There’s no aspect of remote work that’s not been discussed threadbare over the last few years — experts have talked about how remote work has affected productivity, experts have talked about how remote work has impacted morale, and experts have even discussed how remote work has affected office relationships. But there’s one aspect that most people haven’t touched on — how remote work has affected height discrimination at the workplace.
Former Reddit CEO Yishan Wong has weighed in on the impact of remote work on height discrimination. “I think one under-appreciated positive effect of remote work has been erasing the discriminatory effect of HEIGHT, especially on perceptions of leadership ability,” he wrote on Twitter.
“We have multiple leaders in our company who are quite short, and in a normal in-person company, they would probably have had to face more of an uphill climb in establishing credibility as leaders by those around them,” he continued. “You can’t perceive height at all over zoom, so instead everyone is judged on the strength of their ideas, their ability to clearly communicate them, and how well they can convince others or argue for their point of view,” he added.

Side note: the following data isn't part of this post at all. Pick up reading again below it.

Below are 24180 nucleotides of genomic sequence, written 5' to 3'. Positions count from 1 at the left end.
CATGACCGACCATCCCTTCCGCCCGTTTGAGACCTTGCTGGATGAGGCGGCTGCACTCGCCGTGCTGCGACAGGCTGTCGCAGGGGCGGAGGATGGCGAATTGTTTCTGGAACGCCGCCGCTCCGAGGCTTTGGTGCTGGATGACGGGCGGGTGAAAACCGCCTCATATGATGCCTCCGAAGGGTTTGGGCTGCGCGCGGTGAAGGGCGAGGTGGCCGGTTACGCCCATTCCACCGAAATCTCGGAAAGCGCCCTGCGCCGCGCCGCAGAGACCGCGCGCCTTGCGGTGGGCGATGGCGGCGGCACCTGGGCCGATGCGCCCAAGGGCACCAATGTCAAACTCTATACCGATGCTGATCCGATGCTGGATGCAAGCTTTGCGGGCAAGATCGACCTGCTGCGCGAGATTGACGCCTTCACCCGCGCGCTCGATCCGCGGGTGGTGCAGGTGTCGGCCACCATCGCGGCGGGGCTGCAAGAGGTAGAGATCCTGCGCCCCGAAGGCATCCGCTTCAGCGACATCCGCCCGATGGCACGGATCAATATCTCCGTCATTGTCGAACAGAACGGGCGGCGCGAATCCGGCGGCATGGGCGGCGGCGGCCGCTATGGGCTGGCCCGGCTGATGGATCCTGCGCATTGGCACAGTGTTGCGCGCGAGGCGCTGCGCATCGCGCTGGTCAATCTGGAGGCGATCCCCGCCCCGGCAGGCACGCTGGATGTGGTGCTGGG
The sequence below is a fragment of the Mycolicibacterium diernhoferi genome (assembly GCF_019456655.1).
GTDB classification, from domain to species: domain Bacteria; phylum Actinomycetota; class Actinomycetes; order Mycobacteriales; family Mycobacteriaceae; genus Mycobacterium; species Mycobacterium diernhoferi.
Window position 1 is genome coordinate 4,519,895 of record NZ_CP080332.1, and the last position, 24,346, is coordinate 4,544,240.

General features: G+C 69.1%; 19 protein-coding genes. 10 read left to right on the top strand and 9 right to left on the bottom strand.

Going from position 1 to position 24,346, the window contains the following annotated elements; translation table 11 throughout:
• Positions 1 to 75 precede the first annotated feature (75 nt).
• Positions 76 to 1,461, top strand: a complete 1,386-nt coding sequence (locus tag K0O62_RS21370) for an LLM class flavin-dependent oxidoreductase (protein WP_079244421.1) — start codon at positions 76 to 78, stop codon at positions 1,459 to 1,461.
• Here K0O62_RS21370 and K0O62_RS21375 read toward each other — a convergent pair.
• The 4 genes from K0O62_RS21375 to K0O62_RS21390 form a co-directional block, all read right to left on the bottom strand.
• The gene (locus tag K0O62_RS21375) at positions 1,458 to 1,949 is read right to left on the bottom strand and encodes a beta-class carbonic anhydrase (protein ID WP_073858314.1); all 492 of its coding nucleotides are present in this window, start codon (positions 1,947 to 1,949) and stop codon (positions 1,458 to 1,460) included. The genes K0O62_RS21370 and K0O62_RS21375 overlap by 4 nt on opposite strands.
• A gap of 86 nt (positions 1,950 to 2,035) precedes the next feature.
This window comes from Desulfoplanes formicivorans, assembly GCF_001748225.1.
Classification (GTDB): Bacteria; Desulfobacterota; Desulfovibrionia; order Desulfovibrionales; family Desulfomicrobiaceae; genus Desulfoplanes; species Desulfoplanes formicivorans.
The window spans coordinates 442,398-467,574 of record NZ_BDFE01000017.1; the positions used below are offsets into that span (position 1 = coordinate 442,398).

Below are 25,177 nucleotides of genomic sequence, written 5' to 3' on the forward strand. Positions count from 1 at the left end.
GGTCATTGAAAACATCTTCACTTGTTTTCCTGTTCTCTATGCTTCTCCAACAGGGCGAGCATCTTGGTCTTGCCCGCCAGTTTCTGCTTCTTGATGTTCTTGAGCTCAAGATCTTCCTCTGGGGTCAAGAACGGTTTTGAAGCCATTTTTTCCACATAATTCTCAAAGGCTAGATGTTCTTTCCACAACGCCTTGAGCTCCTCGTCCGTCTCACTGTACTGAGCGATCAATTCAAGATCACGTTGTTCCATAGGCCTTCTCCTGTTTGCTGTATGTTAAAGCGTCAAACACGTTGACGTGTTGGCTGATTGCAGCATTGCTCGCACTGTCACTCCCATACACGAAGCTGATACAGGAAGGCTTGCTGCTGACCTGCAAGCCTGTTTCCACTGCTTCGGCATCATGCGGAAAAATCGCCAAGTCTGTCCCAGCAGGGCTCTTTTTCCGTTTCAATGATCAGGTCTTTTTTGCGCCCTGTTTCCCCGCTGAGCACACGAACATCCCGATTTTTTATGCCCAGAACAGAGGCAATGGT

“In contrast, the extremely tall people aren’t accorded an overly-favorable perception of their leadership, so they have to prove themselves more than in-person, though accounting for absence of “positive bias” is harder to do,” Wong says.
“Most discussions of bias revolve around how it has hurt or helped certain groups along racial or gender lines – but nothing about height: some people just seem like they are 9 feet tall on the internet,” he concluded.
Others too have commented on height has been taken out of the equation in remote work — several articles have spoken about how coworkers who’d worked together for months on Zoom were surprised to find each other taller or shorter than expected when they met in person. But Yishan Wong appears to have brought out an underappreciated fact about remote work. With the advent of remote work, employers are no longer able to judge their employees’ height and this has created a more level playing field for those of all sizes. Furthermore, the ability to work from home has allowed many individuals who may have previously felt limited by their height to pursue the opportunities they desire. Remote work has been a great asset to those who have experienced height discrimination, and it is likely to continue to be beneficial in the years to come.